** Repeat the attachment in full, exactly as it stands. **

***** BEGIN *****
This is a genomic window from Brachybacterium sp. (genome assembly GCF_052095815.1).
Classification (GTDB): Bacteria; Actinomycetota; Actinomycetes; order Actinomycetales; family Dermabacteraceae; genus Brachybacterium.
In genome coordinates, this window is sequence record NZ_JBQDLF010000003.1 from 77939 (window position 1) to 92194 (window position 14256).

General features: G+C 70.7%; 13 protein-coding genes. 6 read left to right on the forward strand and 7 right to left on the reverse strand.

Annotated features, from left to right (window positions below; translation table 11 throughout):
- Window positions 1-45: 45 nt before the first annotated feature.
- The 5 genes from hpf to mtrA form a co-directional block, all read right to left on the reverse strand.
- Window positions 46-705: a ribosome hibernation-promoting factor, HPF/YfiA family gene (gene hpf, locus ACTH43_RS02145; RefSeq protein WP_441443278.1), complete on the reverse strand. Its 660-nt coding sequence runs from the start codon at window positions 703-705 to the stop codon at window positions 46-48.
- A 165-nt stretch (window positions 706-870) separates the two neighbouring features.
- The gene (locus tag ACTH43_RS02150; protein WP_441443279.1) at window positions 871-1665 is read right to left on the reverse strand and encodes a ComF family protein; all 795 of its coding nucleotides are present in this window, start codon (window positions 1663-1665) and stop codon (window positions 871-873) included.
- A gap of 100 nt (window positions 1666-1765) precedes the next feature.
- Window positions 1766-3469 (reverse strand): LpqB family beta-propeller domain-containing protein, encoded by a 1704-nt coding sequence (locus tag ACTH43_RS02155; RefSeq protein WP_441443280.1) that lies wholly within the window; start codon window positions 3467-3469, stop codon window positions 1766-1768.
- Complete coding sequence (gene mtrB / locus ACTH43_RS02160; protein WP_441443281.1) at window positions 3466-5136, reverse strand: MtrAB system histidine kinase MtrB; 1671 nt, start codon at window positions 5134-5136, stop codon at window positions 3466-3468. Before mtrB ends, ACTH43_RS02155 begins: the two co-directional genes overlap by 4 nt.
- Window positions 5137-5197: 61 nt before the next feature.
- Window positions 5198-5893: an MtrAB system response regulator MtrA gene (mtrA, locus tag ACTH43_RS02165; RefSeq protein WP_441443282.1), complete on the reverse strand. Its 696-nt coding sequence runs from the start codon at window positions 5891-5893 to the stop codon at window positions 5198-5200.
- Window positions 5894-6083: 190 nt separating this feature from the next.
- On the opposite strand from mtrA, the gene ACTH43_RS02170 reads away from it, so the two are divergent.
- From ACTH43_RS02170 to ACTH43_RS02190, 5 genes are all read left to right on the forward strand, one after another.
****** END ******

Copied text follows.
This is a genomic window from Brachybacterium sp. (genome assembly GCF_052095815.1).
Classification (GTDB): Bacteria; Actinomycetota; Actinomycetes; order Actinomycetales; family Dermabacteraceae; genus Brachybacterium.
In genome coordinates, this window is sequence record NZ_JBQDLF010000003.1 from 77939 (window position 1) to 92194 (window position 14256).

General features: G+C 70.7%; 13 protein-coding genes. 6 read left to right on the forward strand and 7 right to left on the reverse strand.

Annotated features, from left to right (window positions below; translation table 11 throughout):
- Window positions 1-45: 45 nt before the first annotated feature.
- The 5 genes from hpf to mtrA form a co-directional block, all read right to left on the reverse strand.
- Window positions 46-705: a ribosome hibernation-promoting factor, HPF/YfiA family gene (gene hpf, locus ACTH43_RS02145; RefSeq protein WP_441443278.1), complete on the reverse strand. Its 660-nt coding sequence runs from the start codon at window positions 703-705 to the stop codon at window positions 46-48.
- A 165-nt stretch (window positions 706-870) separates the two neighbouring features.
- The gene (locus tag ACTH43_RS02150; protein WP_441443279.1) at window positions 871-1665 is read right to left on the reverse strand and encodes a ComF family protein; all 795 of its coding nucleotides are present in this window, start codon (window positions 1663-1665) and stop codon (window positions 871-873) included.
- A gap of 100 nt (window positions 1666-1765) precedes the next feature.
- Window positions 1766-3469 (reverse strand): LpqB family beta-propeller domain-containing protein, encoded by a 1704-nt coding sequence (locus tag ACTH43_RS02155; RefSeq protein WP_441443280.1) that lies wholly within the window; start codon window positions 3467-3469, stop codon window positions 1766-1768.
- Complete coding sequence (gene mtrB / locus ACTH43_RS02160; protein WP_441443281.1) at window positions 3466-5136, reverse strand: MtrAB system histidine kinase MtrB; 1671 nt, start codon at window positions 5134-5136, stop codon at window positions 3466-3468. Before mtrB ends, ACTH43_RS02155 begins: the two co-directional genes overlap by 4 nt.
- Window positions 5137-5197: 61 nt before the next feature.
- Window positions 5198-5893: an MtrAB system response regulator MtrA gene (mtrA, locus tag ACTH43_RS02165; RefSeq protein WP_441443282.1), complete on the reverse strand. Its 696-nt coding sequence runs from the start codon at window positions 5891-5893 to the stop codon at window positions 5198-5200.
- Window positions 5894-6083: 190 nt separating this feature from the next.
- On the opposite strand from mtrA, the gene ACTH43_RS02170 reads away from it, so the two are divergent.
- From ACTH43_RS02170 to ACTH43_RS02190, 5 genes are all read left to right on the forward strand, one after another.